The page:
We thank Terry Walz, Executive Director, and Mark Easton, Cairo Director of the American Research Center in Egypt, which supported our epigraphic work through a grant from the United States Information Agency. As always, we thank Amira Khattab and Ibrahim Sadek of the American Research Center in Egypt for their friendship and essential help. We are grateful to Professor William Sumner, Director of the Oriental Institute, and Dr. Raymond Johnson, Field Director of the Epigraphic Survey, for their encouragement, and to Thomas Urban for his advice on publication preparation. We thank Dr. Pamela Rose for generously sharing information on pottery fabrics and Dr. Renée Friedman, Dr. Irmgard Hein, and Dr. Colin Hope for continuing to offer expert comments on a number of sherds and vessels. Dr. Stan Hendrickx has provided fascinating commentary on the Horus Scorpion tableau, of which artist William Schenck produced the excellent preliminary drawing. Dr. Hans-Werner Fischer-Elfert, Dr. Stephen Quirke, and Dr. Richard Parkinson have offered observations on the Wadi el-Huôl literary graffito. Dr. Lisa Giddy has provided welcome archaeological advice and guidance for which we are very grateful. We will ever be thinking of ways to repay the debt of gratitude we owe to Dr. Renée Friedman for contributing her extensive knowledge of early iconography to the Gebel Tjauti publication and sharing the excitement as the full significance of the material became apparent.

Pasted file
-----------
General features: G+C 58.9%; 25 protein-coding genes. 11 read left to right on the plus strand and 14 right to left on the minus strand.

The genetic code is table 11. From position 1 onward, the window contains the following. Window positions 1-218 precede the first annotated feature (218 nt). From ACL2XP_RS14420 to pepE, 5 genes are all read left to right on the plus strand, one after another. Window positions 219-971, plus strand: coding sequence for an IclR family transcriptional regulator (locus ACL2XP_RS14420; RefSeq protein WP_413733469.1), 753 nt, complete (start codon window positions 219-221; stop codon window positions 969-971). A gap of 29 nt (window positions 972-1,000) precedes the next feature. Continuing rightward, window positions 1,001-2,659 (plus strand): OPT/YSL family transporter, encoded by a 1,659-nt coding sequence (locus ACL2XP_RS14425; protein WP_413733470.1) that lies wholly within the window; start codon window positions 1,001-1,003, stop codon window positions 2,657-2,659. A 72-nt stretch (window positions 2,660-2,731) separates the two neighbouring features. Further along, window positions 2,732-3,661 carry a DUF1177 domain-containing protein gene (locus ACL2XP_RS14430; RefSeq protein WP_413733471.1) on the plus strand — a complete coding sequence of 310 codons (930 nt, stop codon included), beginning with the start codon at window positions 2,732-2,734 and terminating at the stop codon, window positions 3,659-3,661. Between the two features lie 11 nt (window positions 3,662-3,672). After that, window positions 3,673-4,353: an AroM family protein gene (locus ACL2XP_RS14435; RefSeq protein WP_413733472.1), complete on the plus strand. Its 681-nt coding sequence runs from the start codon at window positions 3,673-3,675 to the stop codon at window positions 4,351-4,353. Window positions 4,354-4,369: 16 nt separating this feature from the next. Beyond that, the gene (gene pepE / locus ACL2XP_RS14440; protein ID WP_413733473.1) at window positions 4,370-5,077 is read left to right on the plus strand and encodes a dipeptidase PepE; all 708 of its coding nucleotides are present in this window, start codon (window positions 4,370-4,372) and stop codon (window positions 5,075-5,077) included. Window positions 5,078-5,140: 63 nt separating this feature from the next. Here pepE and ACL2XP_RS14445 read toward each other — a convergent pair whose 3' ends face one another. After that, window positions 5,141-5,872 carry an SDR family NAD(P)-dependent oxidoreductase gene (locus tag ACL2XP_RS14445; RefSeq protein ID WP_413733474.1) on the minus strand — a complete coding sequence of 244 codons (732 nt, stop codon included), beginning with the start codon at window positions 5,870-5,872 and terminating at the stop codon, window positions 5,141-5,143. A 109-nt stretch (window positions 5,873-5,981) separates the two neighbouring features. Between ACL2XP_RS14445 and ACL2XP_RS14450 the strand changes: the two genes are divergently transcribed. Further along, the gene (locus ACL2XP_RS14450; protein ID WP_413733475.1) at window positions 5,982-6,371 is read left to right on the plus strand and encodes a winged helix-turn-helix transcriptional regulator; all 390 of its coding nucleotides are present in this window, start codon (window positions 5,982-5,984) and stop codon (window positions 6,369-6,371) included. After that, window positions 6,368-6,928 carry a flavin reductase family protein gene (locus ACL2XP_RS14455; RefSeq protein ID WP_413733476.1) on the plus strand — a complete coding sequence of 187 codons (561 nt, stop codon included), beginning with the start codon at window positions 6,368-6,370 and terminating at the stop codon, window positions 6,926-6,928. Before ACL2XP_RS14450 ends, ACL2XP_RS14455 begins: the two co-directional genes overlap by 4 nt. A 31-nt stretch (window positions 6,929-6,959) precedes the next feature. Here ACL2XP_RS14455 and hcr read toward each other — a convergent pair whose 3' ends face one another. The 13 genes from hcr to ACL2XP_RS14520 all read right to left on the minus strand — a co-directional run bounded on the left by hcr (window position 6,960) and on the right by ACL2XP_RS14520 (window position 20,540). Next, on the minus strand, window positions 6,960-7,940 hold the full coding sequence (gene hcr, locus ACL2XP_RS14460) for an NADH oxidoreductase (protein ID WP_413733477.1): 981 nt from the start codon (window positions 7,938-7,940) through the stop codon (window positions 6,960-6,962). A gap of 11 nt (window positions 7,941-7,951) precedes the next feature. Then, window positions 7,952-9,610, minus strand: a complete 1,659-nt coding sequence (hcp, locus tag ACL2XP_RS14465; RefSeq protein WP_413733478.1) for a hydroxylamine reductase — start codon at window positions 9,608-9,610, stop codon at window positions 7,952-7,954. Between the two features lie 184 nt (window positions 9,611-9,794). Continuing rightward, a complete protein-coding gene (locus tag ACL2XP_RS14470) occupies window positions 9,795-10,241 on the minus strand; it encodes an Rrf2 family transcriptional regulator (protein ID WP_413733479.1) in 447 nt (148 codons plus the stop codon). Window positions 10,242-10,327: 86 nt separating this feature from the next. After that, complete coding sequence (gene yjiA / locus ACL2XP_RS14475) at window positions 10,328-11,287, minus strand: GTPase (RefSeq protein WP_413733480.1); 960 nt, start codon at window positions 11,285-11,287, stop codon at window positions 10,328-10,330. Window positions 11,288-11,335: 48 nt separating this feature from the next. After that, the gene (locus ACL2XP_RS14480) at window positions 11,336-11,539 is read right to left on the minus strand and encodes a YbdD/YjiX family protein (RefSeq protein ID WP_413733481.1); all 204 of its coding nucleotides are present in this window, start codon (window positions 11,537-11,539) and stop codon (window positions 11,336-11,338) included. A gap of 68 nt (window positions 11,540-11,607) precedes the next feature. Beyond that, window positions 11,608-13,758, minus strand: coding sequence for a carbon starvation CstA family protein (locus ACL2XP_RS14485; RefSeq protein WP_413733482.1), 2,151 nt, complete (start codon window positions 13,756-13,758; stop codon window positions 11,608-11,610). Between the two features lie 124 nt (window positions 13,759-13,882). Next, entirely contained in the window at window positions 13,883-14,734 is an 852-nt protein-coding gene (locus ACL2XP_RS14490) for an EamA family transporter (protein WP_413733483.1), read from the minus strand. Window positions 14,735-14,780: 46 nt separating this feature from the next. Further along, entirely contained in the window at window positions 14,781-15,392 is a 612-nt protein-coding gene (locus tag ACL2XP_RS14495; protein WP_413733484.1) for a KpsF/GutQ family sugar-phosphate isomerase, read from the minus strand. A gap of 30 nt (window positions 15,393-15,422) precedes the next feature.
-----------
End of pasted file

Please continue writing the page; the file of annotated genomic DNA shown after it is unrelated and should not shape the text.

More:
Our work could not continue without the private support of the following individuals, for whose thoughtfulness and generosity we are extremely grateful: Ms. Marjorie Fisher-Aronow, Barbara Mertz, Carlotta Maher, Crennan Ray, Alexandra Varga, Justin and Deborah Doyle, and John and Joan Westley.
Revised: February 7, 2007